Smith & Nephew launches new negative pressure wound device in Europe

Smith & Nephew debuts its latest wound care system to the European market.

Smith & Nephew, a London-based medical device maker, has launched its new single-use negative pressure wound system in the European market.

Dubbed the Pico 7, the device provides better vacuum and leak management that can be applied on areas of the body where it can be difficult to achieve and keep a seal, the company said. The device features what Smith & Nephew touts as an industry first for such devices: an indicator that shows when the dressing is full, helping reduce unnecessary changes and waste.

Additionally, the Pico 7 system is 25% quieter than its predecessor, which the company said is especially important when a patient is using the system away from home or is sleeping. It also has a belt clip that makes it more portable.

The MedTech Conference

The MedTech Conference: September 23-25, Boston, MA

With over 3,000 attendees from 35 countries, The MedTech Conference features world-class plenary speakers, cross-cutting educational programming and business development opportunities. This is a prime opportunity to network, conduct business and share insights with medtech leaders. Register before July 26th and save $200!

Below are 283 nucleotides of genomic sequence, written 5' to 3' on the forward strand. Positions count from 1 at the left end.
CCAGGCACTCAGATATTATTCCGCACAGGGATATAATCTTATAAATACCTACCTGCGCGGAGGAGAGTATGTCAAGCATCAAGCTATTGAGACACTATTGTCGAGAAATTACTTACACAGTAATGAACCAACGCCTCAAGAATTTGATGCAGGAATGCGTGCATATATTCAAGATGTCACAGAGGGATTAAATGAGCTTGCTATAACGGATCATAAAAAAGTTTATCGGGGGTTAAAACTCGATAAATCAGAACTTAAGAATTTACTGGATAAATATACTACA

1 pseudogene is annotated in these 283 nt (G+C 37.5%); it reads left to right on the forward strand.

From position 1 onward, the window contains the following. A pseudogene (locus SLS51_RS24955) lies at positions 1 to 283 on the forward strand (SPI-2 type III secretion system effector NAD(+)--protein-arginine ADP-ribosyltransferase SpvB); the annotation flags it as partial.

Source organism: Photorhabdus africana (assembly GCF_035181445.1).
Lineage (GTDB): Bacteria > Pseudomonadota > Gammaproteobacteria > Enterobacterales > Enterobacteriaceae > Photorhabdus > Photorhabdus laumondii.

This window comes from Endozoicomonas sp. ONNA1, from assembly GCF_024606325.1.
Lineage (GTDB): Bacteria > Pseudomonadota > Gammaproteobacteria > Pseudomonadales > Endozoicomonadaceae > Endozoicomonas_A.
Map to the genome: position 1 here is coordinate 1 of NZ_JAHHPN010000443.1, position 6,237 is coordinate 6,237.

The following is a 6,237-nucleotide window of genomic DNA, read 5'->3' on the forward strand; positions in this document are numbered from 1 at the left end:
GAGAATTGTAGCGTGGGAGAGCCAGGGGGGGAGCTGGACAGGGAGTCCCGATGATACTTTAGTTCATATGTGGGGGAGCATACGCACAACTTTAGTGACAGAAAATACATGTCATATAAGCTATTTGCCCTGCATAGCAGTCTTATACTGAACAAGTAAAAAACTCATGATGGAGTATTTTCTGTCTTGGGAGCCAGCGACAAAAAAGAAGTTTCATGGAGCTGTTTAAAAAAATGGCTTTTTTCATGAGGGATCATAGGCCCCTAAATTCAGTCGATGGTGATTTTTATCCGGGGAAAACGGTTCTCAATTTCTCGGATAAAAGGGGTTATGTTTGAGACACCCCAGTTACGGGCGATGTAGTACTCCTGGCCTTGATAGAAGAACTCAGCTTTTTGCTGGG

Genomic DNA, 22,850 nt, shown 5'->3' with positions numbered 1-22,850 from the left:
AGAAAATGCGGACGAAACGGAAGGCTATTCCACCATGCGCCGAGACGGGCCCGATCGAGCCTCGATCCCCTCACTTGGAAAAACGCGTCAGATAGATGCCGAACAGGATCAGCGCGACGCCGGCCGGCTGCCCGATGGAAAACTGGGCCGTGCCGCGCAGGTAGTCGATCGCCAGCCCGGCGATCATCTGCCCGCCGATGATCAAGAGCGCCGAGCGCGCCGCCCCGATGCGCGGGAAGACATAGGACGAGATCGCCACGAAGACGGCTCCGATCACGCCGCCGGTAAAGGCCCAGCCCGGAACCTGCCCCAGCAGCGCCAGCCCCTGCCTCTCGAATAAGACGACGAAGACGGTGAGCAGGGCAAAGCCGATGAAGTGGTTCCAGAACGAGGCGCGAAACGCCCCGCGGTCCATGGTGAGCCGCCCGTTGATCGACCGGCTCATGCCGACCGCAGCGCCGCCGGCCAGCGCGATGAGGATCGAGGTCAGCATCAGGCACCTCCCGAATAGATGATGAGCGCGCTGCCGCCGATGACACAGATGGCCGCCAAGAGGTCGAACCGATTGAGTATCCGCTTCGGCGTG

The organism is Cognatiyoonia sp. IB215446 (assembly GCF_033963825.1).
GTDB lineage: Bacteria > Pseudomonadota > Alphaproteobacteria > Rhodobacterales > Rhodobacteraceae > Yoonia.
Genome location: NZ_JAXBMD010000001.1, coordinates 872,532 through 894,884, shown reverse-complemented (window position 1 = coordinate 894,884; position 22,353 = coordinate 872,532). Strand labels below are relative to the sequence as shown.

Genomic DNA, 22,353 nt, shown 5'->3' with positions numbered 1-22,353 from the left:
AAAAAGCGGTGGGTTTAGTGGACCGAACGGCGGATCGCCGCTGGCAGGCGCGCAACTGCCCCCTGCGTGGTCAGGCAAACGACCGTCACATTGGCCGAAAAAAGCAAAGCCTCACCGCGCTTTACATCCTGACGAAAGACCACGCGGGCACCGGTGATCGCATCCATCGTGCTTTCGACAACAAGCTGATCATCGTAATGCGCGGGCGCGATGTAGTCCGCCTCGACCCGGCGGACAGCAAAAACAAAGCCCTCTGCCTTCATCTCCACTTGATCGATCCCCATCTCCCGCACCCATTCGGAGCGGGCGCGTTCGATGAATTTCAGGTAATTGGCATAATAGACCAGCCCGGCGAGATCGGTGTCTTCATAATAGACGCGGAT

The device has “revolutionized the use of negative pressure wound therapy, making a treatment previously only available in a hospital inpatient setting available to outpatients in a clinical and cost-effective portable solution," Paolo Di Vincenzo, a Smith & Nephew senior vice president, said in a statement.

The Pico 7 system can be used either in a hospital or at home and has been approved for several indications, including surgically closed incisions.

Read more on

Suggested Articles

Eisai showed correlations between amyloid biomarkers in the blood and cerebrospinal fluid, bringing it closer to a simple blood test for Alzheimer’s.

Elon Musk pulled back the curtain on his brain interface-developing Neuralink, saying the startup holds the promise of merging people with AI.

The partners will study patient-focused endpoints alongside so-called “hard outcomes" that have traditionally served as endpoints in clinical trials.